|US5411312 *||Dec 27, 1993||May 2, 1995||Stallings; Thomas G.||Tailgate wind deflector apparatus|
|US5429411 *||Feb 10, 1992||Jul 4, 1995||Aero-Brake Limited Liability Company||Controls for tractor-trailer air deflector system|
|US5486032 *||Nov 22, 1994||Jan 23, 1996||Reed; Russ A.||Tailgate with air foil|
|US5516178 *||Dec 22, 1994||May 14, 1996||Grant; Don||Tailgate construction|
|US6179361 *||Sep 28, 1999||Jan 30, 2001||Lyle Sailors||Pick-up truck with multi-position tailgate|
|US6183041 *||May 10, 1999||Feb 6, 2001||Stephen T. Wilson||Air deflector having multiple tandem airfoils|
|US6899366 *||Dec 17, 2003||May 31, 2005||Daimlerchrysler Corporation||Vehicle storage and ventilation system|
|US6932420||Aug 10, 2004||Aug 23, 2005||Raymond D. Donahue||Truck tailgate aileron|
|US6966596 *||Dec 28, 2004||Nov 22, 2005||Rinehart Ron L||Louvered tailgate|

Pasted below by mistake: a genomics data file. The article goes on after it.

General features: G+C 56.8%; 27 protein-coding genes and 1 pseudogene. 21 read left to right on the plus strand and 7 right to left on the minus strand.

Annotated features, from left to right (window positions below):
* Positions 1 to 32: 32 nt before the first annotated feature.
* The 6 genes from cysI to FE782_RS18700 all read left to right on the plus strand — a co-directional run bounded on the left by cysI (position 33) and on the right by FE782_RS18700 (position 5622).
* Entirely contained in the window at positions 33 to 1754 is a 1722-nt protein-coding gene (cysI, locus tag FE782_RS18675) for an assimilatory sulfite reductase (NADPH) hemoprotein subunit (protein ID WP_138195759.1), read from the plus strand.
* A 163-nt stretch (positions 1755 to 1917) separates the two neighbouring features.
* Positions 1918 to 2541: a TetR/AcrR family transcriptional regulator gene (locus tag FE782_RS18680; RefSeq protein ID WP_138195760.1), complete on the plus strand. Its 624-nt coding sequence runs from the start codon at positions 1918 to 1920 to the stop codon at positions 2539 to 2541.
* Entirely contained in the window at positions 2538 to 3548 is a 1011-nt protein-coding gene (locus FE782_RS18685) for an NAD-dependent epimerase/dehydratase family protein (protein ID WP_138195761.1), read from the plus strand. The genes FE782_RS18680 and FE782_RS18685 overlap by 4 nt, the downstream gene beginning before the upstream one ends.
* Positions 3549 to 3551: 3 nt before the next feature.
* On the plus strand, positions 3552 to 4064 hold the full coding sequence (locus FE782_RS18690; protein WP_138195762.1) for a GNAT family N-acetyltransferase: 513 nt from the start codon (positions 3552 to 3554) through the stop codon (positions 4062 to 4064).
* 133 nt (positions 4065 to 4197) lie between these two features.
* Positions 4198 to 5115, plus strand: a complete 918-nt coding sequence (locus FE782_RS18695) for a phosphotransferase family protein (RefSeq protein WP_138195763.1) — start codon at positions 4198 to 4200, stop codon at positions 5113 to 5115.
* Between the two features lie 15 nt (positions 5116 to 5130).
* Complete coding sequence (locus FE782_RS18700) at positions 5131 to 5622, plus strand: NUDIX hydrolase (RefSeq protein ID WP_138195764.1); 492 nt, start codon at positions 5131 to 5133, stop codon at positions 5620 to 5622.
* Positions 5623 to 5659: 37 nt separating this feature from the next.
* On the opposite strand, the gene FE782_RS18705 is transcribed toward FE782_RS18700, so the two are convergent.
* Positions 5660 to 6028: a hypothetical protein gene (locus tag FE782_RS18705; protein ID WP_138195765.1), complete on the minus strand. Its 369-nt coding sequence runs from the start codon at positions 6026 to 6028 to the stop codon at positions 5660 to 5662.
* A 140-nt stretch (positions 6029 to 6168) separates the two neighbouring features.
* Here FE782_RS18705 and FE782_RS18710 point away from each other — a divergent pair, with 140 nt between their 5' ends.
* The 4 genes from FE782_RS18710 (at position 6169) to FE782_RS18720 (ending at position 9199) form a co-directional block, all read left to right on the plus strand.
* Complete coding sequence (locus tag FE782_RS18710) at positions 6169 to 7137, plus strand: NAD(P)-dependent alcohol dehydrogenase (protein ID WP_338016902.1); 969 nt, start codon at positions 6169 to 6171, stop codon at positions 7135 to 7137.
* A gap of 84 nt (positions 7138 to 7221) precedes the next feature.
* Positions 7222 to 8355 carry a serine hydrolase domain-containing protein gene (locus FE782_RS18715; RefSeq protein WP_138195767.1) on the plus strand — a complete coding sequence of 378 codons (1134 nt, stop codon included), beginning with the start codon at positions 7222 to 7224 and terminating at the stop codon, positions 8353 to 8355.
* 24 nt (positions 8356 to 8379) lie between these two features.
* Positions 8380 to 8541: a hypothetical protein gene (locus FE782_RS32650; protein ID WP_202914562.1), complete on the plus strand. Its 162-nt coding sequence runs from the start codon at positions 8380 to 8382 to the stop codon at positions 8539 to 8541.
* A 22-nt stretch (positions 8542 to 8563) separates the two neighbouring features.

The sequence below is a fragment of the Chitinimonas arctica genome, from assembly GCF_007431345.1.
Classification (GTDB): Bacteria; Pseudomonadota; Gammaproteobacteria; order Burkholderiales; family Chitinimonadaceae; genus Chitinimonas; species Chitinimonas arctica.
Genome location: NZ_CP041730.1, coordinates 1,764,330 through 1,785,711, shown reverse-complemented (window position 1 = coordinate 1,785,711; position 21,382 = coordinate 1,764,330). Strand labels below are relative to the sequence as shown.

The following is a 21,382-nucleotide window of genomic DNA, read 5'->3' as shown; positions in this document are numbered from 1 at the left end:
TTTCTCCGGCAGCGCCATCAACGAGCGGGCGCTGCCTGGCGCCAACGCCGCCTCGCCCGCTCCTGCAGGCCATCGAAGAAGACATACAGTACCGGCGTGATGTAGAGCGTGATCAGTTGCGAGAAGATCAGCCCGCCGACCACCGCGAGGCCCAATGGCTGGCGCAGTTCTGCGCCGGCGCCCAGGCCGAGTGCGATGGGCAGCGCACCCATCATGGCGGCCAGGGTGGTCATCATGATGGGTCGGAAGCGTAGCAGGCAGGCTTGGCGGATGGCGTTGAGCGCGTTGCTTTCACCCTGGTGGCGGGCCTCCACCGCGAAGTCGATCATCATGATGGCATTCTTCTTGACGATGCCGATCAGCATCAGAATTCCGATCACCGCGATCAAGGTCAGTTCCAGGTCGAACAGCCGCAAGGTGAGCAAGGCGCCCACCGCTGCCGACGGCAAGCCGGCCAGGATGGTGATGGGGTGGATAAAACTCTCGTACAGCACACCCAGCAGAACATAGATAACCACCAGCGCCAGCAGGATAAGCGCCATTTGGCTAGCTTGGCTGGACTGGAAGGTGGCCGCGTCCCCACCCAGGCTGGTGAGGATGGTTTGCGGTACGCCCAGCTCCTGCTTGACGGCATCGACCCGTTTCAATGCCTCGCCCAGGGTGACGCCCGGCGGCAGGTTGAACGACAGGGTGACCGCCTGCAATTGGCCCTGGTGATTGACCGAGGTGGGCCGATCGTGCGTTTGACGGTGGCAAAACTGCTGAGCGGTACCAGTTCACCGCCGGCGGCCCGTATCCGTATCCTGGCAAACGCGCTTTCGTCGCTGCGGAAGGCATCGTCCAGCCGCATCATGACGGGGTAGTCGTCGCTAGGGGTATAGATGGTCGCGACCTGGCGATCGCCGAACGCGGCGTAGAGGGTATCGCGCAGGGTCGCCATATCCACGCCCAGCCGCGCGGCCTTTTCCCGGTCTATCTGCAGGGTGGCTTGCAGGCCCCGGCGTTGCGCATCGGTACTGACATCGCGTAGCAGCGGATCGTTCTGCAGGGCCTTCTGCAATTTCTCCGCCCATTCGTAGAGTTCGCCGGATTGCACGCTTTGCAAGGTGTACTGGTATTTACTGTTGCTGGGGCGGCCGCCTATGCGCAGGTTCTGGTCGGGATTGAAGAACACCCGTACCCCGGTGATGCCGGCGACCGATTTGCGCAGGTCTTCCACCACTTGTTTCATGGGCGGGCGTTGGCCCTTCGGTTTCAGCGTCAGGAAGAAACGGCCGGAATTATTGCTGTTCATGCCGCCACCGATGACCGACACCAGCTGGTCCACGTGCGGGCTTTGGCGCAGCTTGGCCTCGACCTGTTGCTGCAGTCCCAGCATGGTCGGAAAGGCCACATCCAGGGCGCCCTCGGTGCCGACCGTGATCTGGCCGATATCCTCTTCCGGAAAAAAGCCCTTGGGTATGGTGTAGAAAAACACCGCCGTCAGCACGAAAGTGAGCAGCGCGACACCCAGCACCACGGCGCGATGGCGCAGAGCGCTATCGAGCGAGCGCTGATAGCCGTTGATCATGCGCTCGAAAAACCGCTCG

|US7175229 *||Mar 2, 2006||Feb 13, 2007||Martin Lee Garcia||Vehicle spoiler with spinner mechanism|
|US7219928 *||Jul 20, 2005||May 22, 2007||Yves Auger||Articulated protective tarpaulin for towed vehicle|
|US7293821||Nov 10, 2005||Nov 13, 2007||Paul Tran||Airflow control tailgate|
|US7404586 *||Aug 7, 2007||Jul 29, 2008||Mitch Seiberling||Retractable roof for a truck topper|
|US7866737 *||Jan 11, 2011||Gm Global Technology Operations, Inc.||Active material actuated louver system|
|US8061193||Nov 22, 2011||Robinson Bruce R||Low noise wind shield system|
|US20050088005 *||Dec 17, 2003||Apr 28, 2005||Eberhard Krueger||Vehicle storage and ventilation system|
|US20060261637 *||Mar 2, 2006||Nov 23, 2006||Garcia Martin L||Vehicle spoiler with spinner mechanism|
|US20060289821 *||Jun 22, 2006||Dec 28, 2006||Stabilus Gmbh||Drive for pivoting a flap arranged on a vehicle body|
|US20070018480 *||Jul 20, 2005||Jan 25, 2007||Yves Auger||Articulated protective tarpaulin for towed vehicle|